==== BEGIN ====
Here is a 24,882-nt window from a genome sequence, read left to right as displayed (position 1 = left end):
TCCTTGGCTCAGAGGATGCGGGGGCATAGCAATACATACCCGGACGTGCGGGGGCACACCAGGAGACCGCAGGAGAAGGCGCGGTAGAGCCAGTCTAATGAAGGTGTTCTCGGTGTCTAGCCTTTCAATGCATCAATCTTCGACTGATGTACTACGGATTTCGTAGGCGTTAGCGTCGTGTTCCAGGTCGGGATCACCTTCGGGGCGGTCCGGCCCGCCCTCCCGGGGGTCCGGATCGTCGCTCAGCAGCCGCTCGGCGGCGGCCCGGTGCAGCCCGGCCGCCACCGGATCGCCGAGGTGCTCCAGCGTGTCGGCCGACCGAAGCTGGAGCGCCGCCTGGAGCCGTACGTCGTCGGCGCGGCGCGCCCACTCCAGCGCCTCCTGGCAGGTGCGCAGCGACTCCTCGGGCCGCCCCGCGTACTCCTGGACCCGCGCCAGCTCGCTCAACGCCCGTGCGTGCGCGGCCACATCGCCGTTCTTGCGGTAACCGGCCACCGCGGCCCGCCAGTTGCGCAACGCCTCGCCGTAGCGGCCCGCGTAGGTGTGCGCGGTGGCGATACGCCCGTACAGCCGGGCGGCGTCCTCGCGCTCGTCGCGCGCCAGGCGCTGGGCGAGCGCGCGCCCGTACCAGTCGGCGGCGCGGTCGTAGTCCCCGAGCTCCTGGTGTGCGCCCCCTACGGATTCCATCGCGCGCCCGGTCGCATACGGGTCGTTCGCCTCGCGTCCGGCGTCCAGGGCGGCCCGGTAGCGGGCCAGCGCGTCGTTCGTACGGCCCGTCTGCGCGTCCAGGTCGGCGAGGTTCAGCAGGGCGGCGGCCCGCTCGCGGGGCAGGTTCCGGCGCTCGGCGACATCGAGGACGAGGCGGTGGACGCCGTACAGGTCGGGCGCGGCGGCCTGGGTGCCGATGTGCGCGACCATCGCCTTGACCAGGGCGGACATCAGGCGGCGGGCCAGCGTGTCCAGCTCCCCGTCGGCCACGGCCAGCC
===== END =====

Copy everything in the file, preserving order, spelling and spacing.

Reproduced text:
Here is a 24,882-nt window from a genome sequence, read left to right as displayed (position 1 = left end):
TCCTTGGCTCAGAGGATGCGGGGGCATAGCAATACATACCCGGACGTGCGGGGGCACACCAGGAGACCGCAGGAGAAGGCGCGGTAGAGCCAGTCTAATGAAGGTGTTCTCGGTGTCTAGCCTTTCAATGCATCAATCTTCGACTGATGTACTACGGATTTCGTAGGCGTTAGCGTCGTGTTCCAGGTCGGGATCACCTTCGGGGCGGTCCGGCCCGCCCTCCCGGGGGTCCGGATCGTCGCTCAGCAGCCGCTCGGCGGCGGCCCGGTGCAGCCCGGCCGCCACCGGATCGCCGAGGTGCTCCAGCGTGTCGGCCGACCGAAGCTGGAGCGCCGCCTGGAGCCGTACGTCGTCGGCGCGGCGCGCCCACTCCAGCGCCTCCTGGCAGGTGCGCAGCGACTCCTCGGGCCGCCCCGCGTACTCCTGGACCCGCGCCAGCTCGCTCAACGCCCGTGCGTGCGCGGCCACATCGCCGTTCTTGCGGTAACCGGCCACCGCGGCCCGCCAGTTGCGCAACGCCTCGCCGTAGCGGCCCGCGTAGGTGTGCGCGGTGGCGATACGCCCGTACAGCCGGGCGGCGTCCTCGCGCTCGTCGCGCGCCAGGCGCTGGGCGAGCGCGCGCCCGTACCAGTCGGCGGCGCGGTCGTAGTCCCCGAGCTCCTGGTGTGCGCCCCCTACGGATTCCATCGCGCGCCCGGTCGCATACGGGTCGTTCGCCTCGCGTCCGGCGTCCAGGGCGGCCCGGTAGCGGGCCAGCGCGTCGTTCGTACGGCCCGTCTGCGCGTCCAGGTCGGCGAGGTTCAGCAGGGCGGCGGCCCGCTCGCGGGGCAGGTTCCGGCGCTCGGCGACATCGAGGACGAGGCGGTGGACGCCGTACAGGTCGGGCGCGGCGGCCTGGGTGCCGATGTGCGCGACCATCGCCTTGACCAGGGCGGACATCAGGCGGCGGGCCAGCGTGTCCAGCTCCCCGTCGGCCACGGCCAGCC